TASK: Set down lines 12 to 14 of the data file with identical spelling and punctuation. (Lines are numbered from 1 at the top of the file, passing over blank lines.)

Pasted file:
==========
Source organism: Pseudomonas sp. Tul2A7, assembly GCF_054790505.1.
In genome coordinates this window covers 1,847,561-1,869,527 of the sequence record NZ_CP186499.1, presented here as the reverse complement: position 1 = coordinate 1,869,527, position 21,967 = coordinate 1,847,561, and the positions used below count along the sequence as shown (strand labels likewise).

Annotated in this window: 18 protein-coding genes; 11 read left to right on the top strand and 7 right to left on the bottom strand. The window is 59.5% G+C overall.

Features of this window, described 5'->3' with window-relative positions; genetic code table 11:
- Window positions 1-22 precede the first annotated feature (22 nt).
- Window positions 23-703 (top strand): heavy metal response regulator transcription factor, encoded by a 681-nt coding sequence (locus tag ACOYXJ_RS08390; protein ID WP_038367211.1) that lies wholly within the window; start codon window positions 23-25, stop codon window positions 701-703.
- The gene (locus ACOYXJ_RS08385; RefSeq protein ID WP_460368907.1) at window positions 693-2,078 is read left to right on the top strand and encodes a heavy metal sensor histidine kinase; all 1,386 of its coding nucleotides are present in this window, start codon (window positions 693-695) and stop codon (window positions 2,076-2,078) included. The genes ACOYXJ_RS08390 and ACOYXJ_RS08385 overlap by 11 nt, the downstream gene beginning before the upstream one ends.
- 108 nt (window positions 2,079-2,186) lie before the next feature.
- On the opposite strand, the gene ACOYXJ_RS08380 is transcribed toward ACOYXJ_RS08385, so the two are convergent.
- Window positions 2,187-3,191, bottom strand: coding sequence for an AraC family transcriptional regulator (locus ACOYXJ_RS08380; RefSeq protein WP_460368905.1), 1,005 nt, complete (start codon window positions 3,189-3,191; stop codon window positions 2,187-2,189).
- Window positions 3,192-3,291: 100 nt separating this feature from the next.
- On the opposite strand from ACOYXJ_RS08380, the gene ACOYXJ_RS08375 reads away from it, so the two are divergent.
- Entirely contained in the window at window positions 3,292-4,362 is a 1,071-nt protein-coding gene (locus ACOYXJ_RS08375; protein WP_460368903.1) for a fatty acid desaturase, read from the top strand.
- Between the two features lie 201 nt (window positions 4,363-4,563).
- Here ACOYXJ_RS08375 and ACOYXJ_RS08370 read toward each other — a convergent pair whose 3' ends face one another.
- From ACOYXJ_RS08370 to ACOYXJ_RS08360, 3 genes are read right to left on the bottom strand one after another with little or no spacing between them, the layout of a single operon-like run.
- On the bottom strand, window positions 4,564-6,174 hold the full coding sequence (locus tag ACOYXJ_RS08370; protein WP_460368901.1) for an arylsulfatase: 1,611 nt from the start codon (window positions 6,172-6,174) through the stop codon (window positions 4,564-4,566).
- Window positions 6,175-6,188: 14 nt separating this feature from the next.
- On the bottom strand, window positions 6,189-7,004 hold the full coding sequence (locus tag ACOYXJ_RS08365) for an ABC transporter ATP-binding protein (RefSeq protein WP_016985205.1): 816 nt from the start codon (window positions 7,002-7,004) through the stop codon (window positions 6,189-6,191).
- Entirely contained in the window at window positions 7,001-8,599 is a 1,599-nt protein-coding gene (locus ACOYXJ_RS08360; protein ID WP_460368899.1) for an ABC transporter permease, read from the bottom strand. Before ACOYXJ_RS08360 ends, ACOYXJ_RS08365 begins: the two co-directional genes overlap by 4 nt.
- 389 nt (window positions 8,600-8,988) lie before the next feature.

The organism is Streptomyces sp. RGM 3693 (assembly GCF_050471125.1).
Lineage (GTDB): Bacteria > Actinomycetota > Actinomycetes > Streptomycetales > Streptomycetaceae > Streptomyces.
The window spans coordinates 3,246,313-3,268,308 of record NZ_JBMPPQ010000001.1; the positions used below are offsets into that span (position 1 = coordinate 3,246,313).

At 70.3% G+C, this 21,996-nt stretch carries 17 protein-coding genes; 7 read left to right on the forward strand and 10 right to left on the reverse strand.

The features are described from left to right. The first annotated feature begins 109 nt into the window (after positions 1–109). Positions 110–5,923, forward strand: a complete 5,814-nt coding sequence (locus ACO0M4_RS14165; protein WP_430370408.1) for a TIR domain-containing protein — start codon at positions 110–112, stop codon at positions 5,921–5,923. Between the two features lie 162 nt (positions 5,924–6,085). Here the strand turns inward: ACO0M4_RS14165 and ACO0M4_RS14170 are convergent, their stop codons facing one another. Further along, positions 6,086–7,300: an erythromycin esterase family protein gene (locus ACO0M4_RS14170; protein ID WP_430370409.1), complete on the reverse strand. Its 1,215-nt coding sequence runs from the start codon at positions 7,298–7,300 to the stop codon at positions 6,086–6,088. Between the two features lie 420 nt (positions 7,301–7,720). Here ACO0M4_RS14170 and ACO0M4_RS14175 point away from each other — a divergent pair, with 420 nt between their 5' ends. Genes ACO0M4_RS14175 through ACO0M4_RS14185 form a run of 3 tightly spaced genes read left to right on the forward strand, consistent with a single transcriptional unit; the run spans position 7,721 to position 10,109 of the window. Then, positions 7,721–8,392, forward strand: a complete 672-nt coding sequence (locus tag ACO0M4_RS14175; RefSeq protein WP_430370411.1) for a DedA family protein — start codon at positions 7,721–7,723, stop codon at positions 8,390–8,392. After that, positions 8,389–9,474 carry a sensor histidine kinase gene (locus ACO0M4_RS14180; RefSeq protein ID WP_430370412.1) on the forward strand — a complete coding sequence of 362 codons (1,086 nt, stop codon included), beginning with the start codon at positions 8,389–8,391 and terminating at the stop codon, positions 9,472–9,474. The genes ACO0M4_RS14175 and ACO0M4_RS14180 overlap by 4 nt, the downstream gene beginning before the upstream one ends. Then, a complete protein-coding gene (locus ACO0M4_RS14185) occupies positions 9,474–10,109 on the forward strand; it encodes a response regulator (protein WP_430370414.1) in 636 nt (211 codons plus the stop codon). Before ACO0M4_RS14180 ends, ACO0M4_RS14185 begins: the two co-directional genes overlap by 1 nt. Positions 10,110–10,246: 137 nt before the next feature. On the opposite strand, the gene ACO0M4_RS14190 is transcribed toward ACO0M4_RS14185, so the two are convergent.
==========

- On the opposite strand from ACOYXJ_RS08380, the gene ACOYXJ_RS08375 reads away from it, so the two are divergent.
- Entirely contained in the window at window positions 3,292-4,362 is a 1,071-nt protein-coding gene (locus ACOYXJ_RS08375; protein WP_460368903.1) for a fatty acid desaturase, read from the top strand.
- Between the two features lie 201 nt (window positions 4,363-4,563).